Following the installation of a new Prime Minister, there have been renewed calls for the government to hold a national inquiry into the rise of gay conversion therapy.
Gay conversion therapy survivor, Chris Csabs, has amassed 43,000 signatures on a petition to outlaw the kind of 'therapy' he was subjected to as a teen - a discredited form of counselling that can be fatal for LGBT Christians.
Aside from Victoria, no other state in Australia has a ban on conversion therapy. If elected at the next federal election, Labor leader Bill Shorten has said his government would work with the states and territories to implement a comprehensive, nation-wide ban. But when the question was put to Prime Minister Scott Morrison by Neil Mitchell on 3AW this morning, the devout Christian's response was vague, "I think people should make their own choices about their own lives, I’ve never been involved in anything like that, I’ve never supported anything like that and so it’s just not an issue for me.”
Chris Csabs spent his childhood trying to “pray the gay away”. When he turned 19 he took the advice of his church and signed up for a gay conversion program. Mr Csabs told his story to The Feed as part of an investigation into the prevalence of gay conversion therapy in Australia (watch 'Praying to be Straight' below).
Mr Csabs says, “Much of the media focus has been on the sensational elements of conversion – camps, exorcisms – but that’s a small part of the movement. For there to be meaningful change, we need to recognise that gay conversion takes many covert forms in order to hide what it really is."
“Far from going away, [gay conversion therapy] is actually expanding in Australia,” says researcher at La Trobe University, Dr. Timothy Jones. “Organisations just change their names and don’t identify as doing conversion therapy.”
Chris Csabs talks with Jan Fran and Marc Fennell.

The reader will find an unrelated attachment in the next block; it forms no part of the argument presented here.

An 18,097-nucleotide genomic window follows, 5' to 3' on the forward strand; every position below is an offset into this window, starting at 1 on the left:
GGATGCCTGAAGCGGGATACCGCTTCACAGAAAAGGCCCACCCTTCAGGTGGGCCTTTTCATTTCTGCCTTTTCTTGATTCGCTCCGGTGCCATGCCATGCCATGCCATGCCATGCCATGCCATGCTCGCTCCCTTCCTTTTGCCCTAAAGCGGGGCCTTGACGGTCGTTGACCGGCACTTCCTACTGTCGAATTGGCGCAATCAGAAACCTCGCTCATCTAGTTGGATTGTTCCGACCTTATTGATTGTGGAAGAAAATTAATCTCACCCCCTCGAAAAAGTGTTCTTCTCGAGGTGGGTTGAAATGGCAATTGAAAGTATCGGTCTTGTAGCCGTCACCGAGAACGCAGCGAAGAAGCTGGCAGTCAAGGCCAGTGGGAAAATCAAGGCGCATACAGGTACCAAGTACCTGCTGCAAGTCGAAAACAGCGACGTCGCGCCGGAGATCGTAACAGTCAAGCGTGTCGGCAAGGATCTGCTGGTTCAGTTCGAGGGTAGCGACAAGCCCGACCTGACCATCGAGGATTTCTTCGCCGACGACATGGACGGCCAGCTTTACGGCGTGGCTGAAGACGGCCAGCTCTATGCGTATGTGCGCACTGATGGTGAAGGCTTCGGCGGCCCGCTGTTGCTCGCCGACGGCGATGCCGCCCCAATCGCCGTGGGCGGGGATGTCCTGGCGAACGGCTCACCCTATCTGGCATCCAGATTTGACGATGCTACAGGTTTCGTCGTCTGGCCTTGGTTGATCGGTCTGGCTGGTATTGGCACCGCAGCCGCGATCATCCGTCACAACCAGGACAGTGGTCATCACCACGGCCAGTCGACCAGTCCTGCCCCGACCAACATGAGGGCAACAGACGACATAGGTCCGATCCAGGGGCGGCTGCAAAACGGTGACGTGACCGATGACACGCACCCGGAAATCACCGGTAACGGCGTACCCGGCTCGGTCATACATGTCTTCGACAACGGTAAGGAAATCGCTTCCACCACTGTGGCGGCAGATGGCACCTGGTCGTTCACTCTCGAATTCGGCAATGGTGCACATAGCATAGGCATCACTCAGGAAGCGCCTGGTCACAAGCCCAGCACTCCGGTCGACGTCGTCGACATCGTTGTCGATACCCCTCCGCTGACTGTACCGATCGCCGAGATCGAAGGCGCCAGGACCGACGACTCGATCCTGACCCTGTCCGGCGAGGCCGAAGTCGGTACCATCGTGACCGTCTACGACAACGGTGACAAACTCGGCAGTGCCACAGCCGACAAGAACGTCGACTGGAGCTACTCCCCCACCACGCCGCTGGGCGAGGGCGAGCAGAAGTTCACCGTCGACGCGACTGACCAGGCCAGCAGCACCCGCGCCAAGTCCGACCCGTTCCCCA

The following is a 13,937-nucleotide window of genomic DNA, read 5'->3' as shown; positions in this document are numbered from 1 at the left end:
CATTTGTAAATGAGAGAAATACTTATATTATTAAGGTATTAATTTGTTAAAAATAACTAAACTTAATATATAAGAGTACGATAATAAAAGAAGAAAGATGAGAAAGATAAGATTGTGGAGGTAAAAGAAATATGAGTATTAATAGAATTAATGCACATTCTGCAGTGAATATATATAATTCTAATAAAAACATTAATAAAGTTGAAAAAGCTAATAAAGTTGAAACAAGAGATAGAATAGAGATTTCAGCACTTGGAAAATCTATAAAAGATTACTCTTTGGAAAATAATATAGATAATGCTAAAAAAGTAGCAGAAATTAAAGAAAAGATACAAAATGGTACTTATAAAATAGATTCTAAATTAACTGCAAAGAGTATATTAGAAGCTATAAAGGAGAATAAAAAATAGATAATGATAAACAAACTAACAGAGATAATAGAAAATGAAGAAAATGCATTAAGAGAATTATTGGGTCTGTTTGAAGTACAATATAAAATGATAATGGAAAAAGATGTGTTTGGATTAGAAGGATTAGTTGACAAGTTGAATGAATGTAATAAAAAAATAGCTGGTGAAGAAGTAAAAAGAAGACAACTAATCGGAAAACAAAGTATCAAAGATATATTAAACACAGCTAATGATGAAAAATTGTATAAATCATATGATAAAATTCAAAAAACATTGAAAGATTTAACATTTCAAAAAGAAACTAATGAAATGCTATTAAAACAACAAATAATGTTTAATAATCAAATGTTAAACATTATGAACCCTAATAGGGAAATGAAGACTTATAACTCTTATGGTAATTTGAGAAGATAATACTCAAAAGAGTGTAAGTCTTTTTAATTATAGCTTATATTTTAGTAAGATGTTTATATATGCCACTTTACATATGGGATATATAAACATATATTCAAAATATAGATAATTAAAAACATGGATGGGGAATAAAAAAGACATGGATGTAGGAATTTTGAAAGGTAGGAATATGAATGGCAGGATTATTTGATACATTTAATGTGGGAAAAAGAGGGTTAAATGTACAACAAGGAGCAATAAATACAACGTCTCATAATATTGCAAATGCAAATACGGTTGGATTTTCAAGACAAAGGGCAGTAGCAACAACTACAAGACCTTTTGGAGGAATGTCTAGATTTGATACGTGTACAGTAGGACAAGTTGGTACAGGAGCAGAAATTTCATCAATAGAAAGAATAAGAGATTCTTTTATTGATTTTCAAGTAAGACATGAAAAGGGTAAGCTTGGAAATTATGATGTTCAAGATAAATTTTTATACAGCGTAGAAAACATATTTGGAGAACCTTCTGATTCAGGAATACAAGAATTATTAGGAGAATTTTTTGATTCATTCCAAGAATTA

Now that Mr Csabs is out and proud, he often receives calls for help from closeted Christians via social media. He also receives messages of support from Christians who claim to oppose conversion therapy. “There are Christians who don’t think they are pedalling gay conversion, but when they say ‘our gay friends can be fixed or healed’ they are promoting gay conversion.”
Mr Csabs is a founding member of Sexual Orientation Change Efforts Survivors (SOCE Survivors) and is quick to quash arguments that clamping down on conversion therapy is somehow an infringement on religious freedom. “This has nothing to do with religious freedom. The issue is counselling – it’s grossly unregulated in Australia. SOCE wants people who claim to be counsellors to be trained in the damage that gay conversion does. Often these counsellors think they’re helping, but they need to be educated that they are harming kids.”
If you would like to talk to someone about your mental health, here are some people ready for your call:
• SANE Australia Helpline 1800 18 SANE (7263) www.sane.org
• beyondblue support service line 1300 22 46 36
• Lifeline 13 11 14 www.lifeline.org.au
• MensLine Australia 1300 78 99 78 www.mensline.org.au